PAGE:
Rabbits are sensitive, social animals who require almost constant companionship. For this reason, most rabbits do best with a bunny companion. Rabbits kept in isolation, with limited contact with their owner, run the risk of developing depression and that can lead to failure to thrive which shortens your precious bun's lifespan. With the work, family, and school demands most people face, it simply isn't practical for even the most devoted pet owner to give a single bunny the time he or she needs to live happily. This is why we recommend, whenever possible, adopting a bonded pair.
While rabbits thrive best in a bonded relationship with another rabbit, the process of bonding two rabbits, however, is not as easy as one might think. In addition to being time-consuming, there is always risk associated with introducing rabbits, as they are territorial and will perceive the other rabbit as a threat. Rabbit fights are often brutal, and sometimes even deadly.
Romeo Rabbit Rescue is happy to offer bunny bonding services to safely assist your buns throughout the entire bonding process. Bunny bonding sessions are offered in exchange for minimum donations, of which 100% goes directly towards the care of RRR buns. Contact us at firstname.lastname@example.org to learn more about bunny bonding at RRR.
If you choose to attempt bunny bonding yourself, here are a few tips to help ensure success:
STOP! Before introducing new rabbits, it is critical that both rabbits are spayed or neutered and AT LEAST SIX weeks post-surgery. It takes about six weeks for your rabbit's hormones to leave their system after surgery, meaning for those six weeks, your rabbit's behavior will be that of an unaltered bun. It is also important to note that male rabbits can still impregnate females up to six weeks after being neutered!
- It is always best to introduce new rabbits in a neutral space that neither bunny has been in before, and therefor has not claimed it as their territory.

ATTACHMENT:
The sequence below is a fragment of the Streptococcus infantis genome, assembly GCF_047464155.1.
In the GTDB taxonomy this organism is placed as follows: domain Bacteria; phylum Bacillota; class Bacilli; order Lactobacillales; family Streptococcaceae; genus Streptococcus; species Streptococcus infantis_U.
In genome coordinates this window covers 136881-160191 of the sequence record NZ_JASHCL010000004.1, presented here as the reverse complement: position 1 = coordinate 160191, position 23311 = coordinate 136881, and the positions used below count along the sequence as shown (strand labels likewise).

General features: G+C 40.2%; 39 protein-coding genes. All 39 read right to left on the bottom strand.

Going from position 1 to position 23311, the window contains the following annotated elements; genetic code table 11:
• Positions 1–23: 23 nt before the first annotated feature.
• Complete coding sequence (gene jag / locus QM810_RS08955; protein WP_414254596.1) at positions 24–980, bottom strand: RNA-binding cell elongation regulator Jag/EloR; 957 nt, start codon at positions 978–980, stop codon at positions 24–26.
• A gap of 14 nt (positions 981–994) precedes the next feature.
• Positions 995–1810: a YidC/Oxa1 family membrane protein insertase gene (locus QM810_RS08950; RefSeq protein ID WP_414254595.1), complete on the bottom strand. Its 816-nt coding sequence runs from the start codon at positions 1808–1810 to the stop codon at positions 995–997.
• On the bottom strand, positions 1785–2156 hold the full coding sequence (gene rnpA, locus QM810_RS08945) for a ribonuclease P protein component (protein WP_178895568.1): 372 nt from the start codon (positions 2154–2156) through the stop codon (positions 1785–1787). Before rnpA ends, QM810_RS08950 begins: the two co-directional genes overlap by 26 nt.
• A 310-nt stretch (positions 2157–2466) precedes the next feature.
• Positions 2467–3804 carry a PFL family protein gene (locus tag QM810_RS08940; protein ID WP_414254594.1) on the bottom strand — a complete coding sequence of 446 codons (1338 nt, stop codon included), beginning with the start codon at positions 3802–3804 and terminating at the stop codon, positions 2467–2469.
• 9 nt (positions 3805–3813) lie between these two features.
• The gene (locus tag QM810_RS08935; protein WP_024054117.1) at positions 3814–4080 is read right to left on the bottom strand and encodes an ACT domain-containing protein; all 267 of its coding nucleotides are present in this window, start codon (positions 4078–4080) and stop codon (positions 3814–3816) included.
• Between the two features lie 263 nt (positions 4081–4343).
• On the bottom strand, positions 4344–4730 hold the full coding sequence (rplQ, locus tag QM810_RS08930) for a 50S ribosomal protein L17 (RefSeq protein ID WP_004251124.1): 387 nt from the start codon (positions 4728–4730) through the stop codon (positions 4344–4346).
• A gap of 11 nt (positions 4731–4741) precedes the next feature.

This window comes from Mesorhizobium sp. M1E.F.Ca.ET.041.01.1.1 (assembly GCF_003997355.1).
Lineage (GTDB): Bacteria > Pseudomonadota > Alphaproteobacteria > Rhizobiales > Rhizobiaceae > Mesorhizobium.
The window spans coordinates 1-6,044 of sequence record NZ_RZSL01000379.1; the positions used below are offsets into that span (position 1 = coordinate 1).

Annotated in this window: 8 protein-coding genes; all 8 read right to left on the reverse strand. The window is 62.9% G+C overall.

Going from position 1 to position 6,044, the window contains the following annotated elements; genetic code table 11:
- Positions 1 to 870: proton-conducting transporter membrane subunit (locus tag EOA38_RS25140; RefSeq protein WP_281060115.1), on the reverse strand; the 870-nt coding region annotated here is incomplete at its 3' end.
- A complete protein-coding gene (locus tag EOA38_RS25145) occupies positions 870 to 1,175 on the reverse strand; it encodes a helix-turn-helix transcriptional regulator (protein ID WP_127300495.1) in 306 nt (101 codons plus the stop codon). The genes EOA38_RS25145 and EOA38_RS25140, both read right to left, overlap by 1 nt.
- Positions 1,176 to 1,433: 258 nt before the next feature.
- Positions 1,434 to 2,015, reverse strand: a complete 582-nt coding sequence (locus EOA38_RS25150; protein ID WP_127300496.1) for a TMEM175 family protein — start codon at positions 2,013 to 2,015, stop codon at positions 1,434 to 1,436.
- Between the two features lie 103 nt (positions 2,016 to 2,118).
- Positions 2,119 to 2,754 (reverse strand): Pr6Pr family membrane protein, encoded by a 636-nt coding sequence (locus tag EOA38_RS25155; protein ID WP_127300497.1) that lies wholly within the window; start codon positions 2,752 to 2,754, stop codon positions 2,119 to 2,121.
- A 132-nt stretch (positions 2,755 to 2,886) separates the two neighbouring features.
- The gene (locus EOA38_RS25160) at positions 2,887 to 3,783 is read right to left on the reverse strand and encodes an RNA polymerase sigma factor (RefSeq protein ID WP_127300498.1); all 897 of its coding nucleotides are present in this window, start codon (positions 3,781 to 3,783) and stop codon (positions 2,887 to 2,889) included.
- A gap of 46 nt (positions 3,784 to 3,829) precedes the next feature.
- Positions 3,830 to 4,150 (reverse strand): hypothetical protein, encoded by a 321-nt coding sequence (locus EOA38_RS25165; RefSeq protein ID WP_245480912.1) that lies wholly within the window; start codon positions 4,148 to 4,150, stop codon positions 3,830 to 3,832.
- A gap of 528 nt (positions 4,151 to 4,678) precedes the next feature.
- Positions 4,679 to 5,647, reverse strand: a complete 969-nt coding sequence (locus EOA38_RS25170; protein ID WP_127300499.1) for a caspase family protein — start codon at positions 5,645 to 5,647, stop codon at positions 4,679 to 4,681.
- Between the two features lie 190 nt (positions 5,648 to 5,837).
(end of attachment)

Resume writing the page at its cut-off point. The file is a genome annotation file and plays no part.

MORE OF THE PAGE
- Be sure to introduce them in a small space such as an XPen or a bathroom to promote interaction. (Keep hay and water in the bonding area)
- Never leave two bunnies unattended before they are fully bonded.
- Always be in arms reach and keeps hands on both bunnies to maintain a calm environment.
- Be prepared to intervene at the first sign of dominating behavior, to prevent a fight. It is a good idea to wear protective wear on your hands and arms to avoid injury during early bonding sessions.
- Gradually increase the number of hours your rabbits spend together inside the bonding pen. When all dominating behaviors from each rabbit have ceased for a period of a few hours, gradually increase your distance from the rabbits, while maintaining a watchful eye. Be prepared to jump back in as needed.
- For the first few days after all dominating behaviors have ceased, continue to keep them separated at night and when away. Once they have made it through several days without any dominating behaviors, begin leaving them together at night. It's not a bad idea to set up a pet cam or baby monitor so you can hear if a fight breaks out during the night and intervene.
- Once you have achieved success and your rabbits are fully bonded, you are free to resume your life with the peace of mind that comes from knowing your rabbits are happy in each other's company rather than sitting in isolation wondering when their humans will be back to spend time with them. It is truly wonderful to see the connection that develops between two bonded rabbits. And the time they spend with each other, will be less time they are pulling on their owners for attention or acting out due to boredom.